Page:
'No possibility of recovery': 53 crew members feared dead as evidence suggests Indonesian submarine sank

Fifty-three people are feared dead after an Indonesian submarine sank off the coast of the island of Bali, Indonesian Navy officials said Saturday. 

Officials made the call after items from inside the submarine were found in the ocean, indicating the vessel, KRI Nanggala 402, had cracked and sunk, leaving no hope of finding survivors alive.  

Navy Chief Yudo Margono said rescuers found several items from the submarine  — including parts of a torpedo straightener, a grease bottle believed to be used to oil the periscope and prayer rugs. The submarine disappeared after its last reported dive Wednesday off the resort island of Bali,

"With the authentic evidence we found believed to be from the submarine, we have now moved from the 'sub miss' phase to 'sub sunk,'" Margono said at a press conference in Bali where the found items were displayed.

Officials have said the submarine's oxygen supply would have run out early Saturday. Indonesia had previously considered the submarine missing.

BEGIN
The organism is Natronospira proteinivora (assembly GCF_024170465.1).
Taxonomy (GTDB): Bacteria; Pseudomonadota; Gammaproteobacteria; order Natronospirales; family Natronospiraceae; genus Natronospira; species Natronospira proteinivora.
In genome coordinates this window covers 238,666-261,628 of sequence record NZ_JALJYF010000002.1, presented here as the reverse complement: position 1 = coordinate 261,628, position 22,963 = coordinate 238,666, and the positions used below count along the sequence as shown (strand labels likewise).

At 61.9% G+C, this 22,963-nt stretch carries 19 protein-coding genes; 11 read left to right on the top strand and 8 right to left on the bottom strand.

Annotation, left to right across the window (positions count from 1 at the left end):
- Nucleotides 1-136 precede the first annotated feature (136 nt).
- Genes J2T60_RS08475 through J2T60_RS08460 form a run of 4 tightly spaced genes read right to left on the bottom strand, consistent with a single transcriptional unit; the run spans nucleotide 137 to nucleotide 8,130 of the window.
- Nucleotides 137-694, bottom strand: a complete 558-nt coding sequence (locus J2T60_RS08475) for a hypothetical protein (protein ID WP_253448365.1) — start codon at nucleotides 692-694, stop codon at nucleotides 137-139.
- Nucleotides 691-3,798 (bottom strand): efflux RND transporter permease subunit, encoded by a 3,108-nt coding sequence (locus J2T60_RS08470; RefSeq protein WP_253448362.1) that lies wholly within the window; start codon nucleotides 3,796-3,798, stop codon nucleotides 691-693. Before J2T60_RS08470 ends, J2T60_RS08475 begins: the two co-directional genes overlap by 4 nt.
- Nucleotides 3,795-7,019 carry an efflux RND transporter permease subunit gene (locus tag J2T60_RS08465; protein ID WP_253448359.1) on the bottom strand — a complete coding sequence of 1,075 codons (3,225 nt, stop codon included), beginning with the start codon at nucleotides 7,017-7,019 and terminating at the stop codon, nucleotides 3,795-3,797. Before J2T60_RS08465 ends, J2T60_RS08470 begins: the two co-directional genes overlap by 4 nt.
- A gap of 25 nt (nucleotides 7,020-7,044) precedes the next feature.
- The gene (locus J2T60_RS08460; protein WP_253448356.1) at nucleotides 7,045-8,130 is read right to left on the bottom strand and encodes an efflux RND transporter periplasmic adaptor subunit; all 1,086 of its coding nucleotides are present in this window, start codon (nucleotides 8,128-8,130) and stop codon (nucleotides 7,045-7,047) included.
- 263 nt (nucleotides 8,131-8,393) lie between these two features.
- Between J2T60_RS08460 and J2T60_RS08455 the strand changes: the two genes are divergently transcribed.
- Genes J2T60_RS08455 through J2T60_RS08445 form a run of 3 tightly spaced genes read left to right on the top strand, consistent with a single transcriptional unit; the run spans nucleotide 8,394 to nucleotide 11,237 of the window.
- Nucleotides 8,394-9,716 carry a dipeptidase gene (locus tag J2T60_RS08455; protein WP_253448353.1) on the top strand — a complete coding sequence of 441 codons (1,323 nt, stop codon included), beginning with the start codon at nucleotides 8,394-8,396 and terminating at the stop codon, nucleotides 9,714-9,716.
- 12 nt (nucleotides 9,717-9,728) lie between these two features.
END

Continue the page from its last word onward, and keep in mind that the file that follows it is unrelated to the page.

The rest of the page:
Finding objects that used to be inside the submarine dashes any hope that the vessel may still be functioning, Frank Owen, secretary of the Submarine Institute of Australia, told USA TODAY.

"Those items can only have come from inside the submarine, and you don't just open the hull and release things," Owen said. "That means the hull has been breached and once that has happened, there's no possibility of recovery."  

An American reconnaissance plane, a P-8 Poseidon, landed early Saturday and was set to join the search, along with 20 Indonesian ships, a sonar-equipped Australian warship and four Indonesian aircraft.

Singaporean rescue ships were also expected later Saturday, while Malaysian rescue vessels were due to arrive Sunday, bolstering the underwater hunt, Indonesia military spokesperson Djawara Whimbo said earlier Saturday. He had said Indonesia’s hydrographic vessel was still unable to detect an unidentified object exhibiting high magnetism that was earlier detected located at a depth of 165 to 330 feet.

The cause of the disappearance is still uncertain. The navy has said an electrical failure could have left the submarine unable to execute emergency procedures to resurface.

The search focused on an area near the starting position of its last dive where an oil slick was found but there was no conclusive evidence so far the oil slick was from the sub.

The sub disappeared Wednesday morning 60 miles north of Bali after a military exercise, Indonesia's navy said. At the time, officials believed that the sub was more than 2,000 feet deep, making recovery impossible, authorities said. It's a depth that threatens to crush a vessel.

The 44-year-old German-made sub did not have an emergency docking collar on it that would allow a rescue submersible to attach itself and allow the crew to safely exit, naval authorities said.

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